What is Spondylosis?

Instead of indicating a specific diagnosis, spondylosis refers to any condition that results in degenerative changes of the spine. Although spondylosis is most commonly used to denote spinal osteoarthritis, a variety of spinal problems fit the broad criteria for spondylosis.

Facet Joint Osteoarthritis (also known as Facet Joint Disease) accounts for the bulk of spondylosis cases. Facet joints are hinges on the back of the spine where bone meets bone—or in this case, where vertebra meets vertebra. As we age, the cumulative effects of everyday wear and tear may cause the rubbery cartilage that cushions our facet joints to erode. This degenerative process triggers a cascade of pain-generating events, as unprotected bone grinds excruciatingly against unprotected bone.

For example—just as calluses may form to reinforce your fingertips against overuse—your facet joints may develop bony protrusions (known as bone spurs) to compensate for the loss of this protective cartilage. These outcroppings of overgrown bone may impinge upon the space typically reserved for neighboring nerves, causing the characteristic symptoms of pinched nerve pain.

What are the Symptoms of Spondylosis?

General Symptoms:

Because the term spondylosis can be applied broadly to describe any manner of spinal degeneration, the symptoms of spondylosis will vary widely. Unless your spondylosis involves nerve compression or facet joint pain, for example, it is possible to have spondylosis and be asymptomatic. However, more commonly, you may notice the following symptoms:

  • Searing pain that radiates outward to the limbs from the region of spinal degeneration in the neck or back
  • Paresthesia: Numbness, tingling, or prickling sensations in your extremities
  • Balance disturbances or muscular weakness that impedes your ability to move your arms and legs (gross motor control) or your hands, wrists, fingers, and feet (fine motor skills)
  • Facet joint stiffness that interferes with your ability to rotate your head and/or torso
  • Stiffness and pain that worsens with prolonged sitting or standing
  • Emergency Symptoms: Seek urgent medical care if you experience debilitating or excruciating pain; involuntary control of your bowels or bladder; saddle anesthesia (or unrelenting numbness in the saddle region of your inner thighs, buttocks, and groin); or a fever higher than 100.0℉

Although spondylosis can affect any region of the spine, lumbar (lower back) and cervical (neck) spondylosis are more common than thoracic (mid-spine) degeneration. This is because both the lumbar and cervical spine sustain substantial wear and tear from supporting the weight of the torso and head, respectively. Symptoms of lumbar or cervical spondylosis may include:

Lumbar (lower back) Symptoms

Lumbar spondylosis may result in sciatica, or warm pain that erupts from the sciatic nerve in the lower back and diffuses downward through the buttocks, thighs, calves, and feet. Additionally, facet joint stiffness in the lower back may affect your ability to twist, bend, or extend your lumbar spine. You may also experience difficulty walking or maintaining proper posture.

Cervical (neck) Symptoms

Cervical spondylosis may cause cervical radiculopathy, or pain that radiates from the site of nerve compression in the neck and down through the shoulders, arms, hands, and/or fingertips. Additional symptoms associated with cervical spondylosis may include: shoulder blade pain, headaches at the base of the head; dizziness; or “crunching” sensations while rotating the neck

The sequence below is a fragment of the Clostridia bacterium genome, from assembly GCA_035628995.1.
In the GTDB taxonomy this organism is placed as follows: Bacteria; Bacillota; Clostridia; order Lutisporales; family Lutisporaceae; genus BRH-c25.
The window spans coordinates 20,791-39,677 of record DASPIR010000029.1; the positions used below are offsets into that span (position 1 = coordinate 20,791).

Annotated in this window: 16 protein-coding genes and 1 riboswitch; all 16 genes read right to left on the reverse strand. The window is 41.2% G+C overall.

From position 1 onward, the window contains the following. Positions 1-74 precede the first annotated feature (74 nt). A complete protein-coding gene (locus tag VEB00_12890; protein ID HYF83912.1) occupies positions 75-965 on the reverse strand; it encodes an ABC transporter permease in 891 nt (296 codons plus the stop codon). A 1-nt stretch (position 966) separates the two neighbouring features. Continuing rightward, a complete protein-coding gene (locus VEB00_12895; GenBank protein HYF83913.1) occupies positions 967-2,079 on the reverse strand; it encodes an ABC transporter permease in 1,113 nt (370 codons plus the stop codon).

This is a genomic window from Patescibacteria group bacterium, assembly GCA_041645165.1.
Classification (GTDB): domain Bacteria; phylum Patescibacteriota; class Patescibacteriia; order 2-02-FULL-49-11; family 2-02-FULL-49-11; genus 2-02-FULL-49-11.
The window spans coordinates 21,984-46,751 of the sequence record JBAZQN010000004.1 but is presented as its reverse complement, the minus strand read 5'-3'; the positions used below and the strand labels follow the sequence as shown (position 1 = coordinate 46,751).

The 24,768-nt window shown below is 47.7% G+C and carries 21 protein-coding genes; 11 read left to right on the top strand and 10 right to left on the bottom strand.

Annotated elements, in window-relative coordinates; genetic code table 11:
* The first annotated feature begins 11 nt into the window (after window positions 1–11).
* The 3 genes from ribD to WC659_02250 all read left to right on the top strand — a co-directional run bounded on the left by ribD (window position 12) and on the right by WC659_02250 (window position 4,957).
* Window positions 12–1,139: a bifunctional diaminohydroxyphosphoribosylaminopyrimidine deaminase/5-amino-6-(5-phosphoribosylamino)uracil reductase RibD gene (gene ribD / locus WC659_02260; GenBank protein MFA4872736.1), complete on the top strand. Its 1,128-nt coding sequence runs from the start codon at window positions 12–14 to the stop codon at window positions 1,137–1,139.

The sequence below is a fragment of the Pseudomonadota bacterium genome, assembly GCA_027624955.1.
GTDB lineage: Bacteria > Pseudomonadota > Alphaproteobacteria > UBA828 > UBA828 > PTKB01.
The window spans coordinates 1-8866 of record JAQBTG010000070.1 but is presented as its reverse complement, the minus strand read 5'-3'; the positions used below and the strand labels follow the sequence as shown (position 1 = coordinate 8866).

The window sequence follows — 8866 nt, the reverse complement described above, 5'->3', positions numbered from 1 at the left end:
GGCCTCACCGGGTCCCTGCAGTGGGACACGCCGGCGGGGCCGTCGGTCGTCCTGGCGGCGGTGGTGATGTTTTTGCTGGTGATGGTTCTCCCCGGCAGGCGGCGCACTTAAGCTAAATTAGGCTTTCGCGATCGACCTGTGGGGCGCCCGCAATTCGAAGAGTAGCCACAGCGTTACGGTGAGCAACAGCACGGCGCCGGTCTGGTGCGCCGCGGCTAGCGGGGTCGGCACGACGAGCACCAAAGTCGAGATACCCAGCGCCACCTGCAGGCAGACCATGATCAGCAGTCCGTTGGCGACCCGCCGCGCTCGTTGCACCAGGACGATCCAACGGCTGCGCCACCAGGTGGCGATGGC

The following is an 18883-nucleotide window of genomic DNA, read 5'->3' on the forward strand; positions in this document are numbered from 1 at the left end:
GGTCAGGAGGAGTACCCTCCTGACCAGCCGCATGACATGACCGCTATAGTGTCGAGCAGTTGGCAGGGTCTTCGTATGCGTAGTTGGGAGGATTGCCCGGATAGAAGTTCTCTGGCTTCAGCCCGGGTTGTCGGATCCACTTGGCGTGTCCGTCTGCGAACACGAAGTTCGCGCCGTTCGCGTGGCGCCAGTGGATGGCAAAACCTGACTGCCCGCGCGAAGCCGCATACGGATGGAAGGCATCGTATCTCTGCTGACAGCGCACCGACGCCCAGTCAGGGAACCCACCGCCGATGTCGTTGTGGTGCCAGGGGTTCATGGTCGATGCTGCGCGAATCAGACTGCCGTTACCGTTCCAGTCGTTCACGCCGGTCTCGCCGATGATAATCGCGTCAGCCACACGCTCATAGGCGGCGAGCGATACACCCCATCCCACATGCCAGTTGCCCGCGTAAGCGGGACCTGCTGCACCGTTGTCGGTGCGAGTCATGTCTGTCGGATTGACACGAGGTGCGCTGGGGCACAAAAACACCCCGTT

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What are the Treatments for Spondylosis?

Non-Surgical Treatments:

Treatment options for spondylosis will vary according to the cause of your spinal degeneration. However—regardless of whether your spondylosis results from Facet Joint Disease, Spinal Stenosis, or Degenerative Disc Disease—your doctor will commence treatment by exploring non-surgical options. Effective noninvasive treatments for spondylosis may include:

  • Non-steroidal, anti-inflammatory, or pain medications to ease acute discomfort
  • Steroidal or epidural injections to provide pain relief at the site of spinal deterioration
  • Physical therapy to preserve spinal mobility and enhance lumbar strength
  • Manual spinal manipulation from a licensed chiropractor
  • Alternative therapies, such as acupuncture, myofascial release, or yoga

Conservative treatment methods are usually effective at relieving spondylosis pain without the need for surgery. After six months of continuous treatment, however, some individuals will find that their pain continues to worsen in intensity rather than abate. In these instances, Dr. Frazier—our “New York Super Doctor” and Harvard alum—may recommend:

Laminectomy

A laminectomy is a minimally invasive procedure in which your surgeon removes a thin segment of the lamina—or bony plate that forms the backside of your vertebra. Extraction of the lamina not only achieves bone spur removal, but also accomplishes lumbar nerve decompression—eliminating symptoms of pinched nerve pain that assail the lower body.

Artificial Disc Replacement

An artificial disc replacement is a sophisticated solution to spondylosis that eliminates the need for spinal fusion. This outpatient surgical procedure involves removal of the degenerated disc and replacement with a prosthetic model. Avoiding fusion allows the patient to preserve mobility in the neck and decreases mechanical stress on adjacent vertebrae.

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